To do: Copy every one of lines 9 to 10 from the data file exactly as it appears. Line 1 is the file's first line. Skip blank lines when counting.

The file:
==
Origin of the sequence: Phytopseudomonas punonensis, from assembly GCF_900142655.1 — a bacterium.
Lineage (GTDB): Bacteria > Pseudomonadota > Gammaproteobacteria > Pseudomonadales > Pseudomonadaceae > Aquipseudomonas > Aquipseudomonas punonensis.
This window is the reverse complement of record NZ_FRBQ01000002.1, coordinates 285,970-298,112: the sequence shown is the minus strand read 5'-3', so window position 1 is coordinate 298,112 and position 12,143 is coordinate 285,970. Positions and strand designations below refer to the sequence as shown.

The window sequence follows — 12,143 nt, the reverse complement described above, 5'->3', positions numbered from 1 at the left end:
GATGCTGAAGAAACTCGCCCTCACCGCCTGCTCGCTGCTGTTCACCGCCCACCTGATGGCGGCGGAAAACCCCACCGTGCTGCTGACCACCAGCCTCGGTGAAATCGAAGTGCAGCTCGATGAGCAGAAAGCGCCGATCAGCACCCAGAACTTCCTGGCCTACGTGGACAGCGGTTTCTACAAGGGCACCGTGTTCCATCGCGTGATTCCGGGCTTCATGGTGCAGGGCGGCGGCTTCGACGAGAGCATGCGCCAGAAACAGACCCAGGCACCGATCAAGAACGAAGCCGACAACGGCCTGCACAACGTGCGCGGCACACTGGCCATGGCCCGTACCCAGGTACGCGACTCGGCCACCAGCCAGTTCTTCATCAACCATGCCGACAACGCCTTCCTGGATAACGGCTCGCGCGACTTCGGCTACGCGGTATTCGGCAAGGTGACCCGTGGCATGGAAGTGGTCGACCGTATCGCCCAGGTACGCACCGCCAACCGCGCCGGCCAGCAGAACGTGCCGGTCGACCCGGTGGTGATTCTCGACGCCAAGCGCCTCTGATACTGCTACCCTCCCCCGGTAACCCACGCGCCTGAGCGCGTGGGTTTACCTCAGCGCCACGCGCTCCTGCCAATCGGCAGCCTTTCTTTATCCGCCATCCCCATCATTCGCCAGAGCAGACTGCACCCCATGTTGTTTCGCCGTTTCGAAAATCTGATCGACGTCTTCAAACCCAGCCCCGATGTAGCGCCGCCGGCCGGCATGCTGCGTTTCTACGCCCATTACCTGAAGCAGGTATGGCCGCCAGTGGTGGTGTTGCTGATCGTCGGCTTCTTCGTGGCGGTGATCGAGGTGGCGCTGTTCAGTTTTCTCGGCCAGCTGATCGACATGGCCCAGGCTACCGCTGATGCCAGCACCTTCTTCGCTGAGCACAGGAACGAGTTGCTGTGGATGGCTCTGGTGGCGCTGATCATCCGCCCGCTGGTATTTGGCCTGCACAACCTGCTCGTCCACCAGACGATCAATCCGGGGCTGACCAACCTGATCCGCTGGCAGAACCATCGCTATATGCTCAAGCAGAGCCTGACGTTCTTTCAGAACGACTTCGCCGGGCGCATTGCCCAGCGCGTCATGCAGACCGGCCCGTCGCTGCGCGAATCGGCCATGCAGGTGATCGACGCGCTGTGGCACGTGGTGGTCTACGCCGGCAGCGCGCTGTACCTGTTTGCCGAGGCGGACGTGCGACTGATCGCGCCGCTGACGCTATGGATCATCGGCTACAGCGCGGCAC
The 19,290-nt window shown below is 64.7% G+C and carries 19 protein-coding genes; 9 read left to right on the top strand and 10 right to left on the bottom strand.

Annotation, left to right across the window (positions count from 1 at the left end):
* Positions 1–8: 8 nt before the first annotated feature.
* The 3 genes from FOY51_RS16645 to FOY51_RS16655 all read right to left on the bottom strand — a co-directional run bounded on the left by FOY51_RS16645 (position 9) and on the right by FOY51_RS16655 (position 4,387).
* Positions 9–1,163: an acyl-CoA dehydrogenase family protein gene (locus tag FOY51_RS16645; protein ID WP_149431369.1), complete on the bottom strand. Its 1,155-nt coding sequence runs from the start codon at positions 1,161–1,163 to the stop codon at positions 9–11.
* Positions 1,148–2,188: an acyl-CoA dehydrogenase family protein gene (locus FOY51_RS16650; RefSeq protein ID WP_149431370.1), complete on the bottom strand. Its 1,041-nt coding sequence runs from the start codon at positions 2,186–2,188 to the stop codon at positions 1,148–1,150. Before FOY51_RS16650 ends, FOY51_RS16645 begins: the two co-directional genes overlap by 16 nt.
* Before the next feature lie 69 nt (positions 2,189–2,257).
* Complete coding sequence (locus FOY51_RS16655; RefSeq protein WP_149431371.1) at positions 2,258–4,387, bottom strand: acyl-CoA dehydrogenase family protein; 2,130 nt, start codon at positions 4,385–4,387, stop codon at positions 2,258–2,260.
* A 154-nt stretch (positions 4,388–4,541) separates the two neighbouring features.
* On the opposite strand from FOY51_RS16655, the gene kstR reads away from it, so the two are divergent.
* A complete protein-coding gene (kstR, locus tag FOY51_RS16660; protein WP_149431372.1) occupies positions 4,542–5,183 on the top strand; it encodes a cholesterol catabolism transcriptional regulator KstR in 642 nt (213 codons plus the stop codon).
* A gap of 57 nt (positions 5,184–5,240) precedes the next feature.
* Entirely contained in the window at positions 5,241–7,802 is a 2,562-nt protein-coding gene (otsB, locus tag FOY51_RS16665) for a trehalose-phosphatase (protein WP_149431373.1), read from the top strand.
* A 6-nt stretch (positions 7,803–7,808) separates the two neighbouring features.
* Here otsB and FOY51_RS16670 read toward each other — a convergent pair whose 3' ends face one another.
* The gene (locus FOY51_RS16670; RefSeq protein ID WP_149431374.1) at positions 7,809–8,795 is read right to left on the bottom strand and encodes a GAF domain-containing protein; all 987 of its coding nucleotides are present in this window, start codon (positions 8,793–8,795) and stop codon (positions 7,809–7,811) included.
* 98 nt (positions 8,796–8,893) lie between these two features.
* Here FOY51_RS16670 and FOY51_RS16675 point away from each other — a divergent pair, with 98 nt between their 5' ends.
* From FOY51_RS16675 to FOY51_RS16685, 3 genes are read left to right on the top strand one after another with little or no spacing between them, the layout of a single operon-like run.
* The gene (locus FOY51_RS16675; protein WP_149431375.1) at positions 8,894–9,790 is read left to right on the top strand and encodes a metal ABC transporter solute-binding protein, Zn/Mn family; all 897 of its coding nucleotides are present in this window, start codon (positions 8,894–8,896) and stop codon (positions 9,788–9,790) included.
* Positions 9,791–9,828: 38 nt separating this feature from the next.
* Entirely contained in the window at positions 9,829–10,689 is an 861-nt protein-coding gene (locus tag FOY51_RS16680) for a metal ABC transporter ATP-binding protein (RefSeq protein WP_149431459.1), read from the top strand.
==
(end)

* The 3 genes from FOY51_RS16645 to FOY51_RS16655 all read right to left on the bottom strand — a co-directional run bounded on the left by FOY51_RS16645 (position 9) and on the right by FOY51_RS16655 (position 4,387).
* Positions 9–1,163: an acyl-CoA dehydrogenase family protein gene (locus tag FOY51_RS16645; protein ID WP_149431369.1), complete on the bottom strand. Its 1,155-nt coding sequence runs from the start codon at positions 1,161–1,163 to the stop codon at positions 9–11.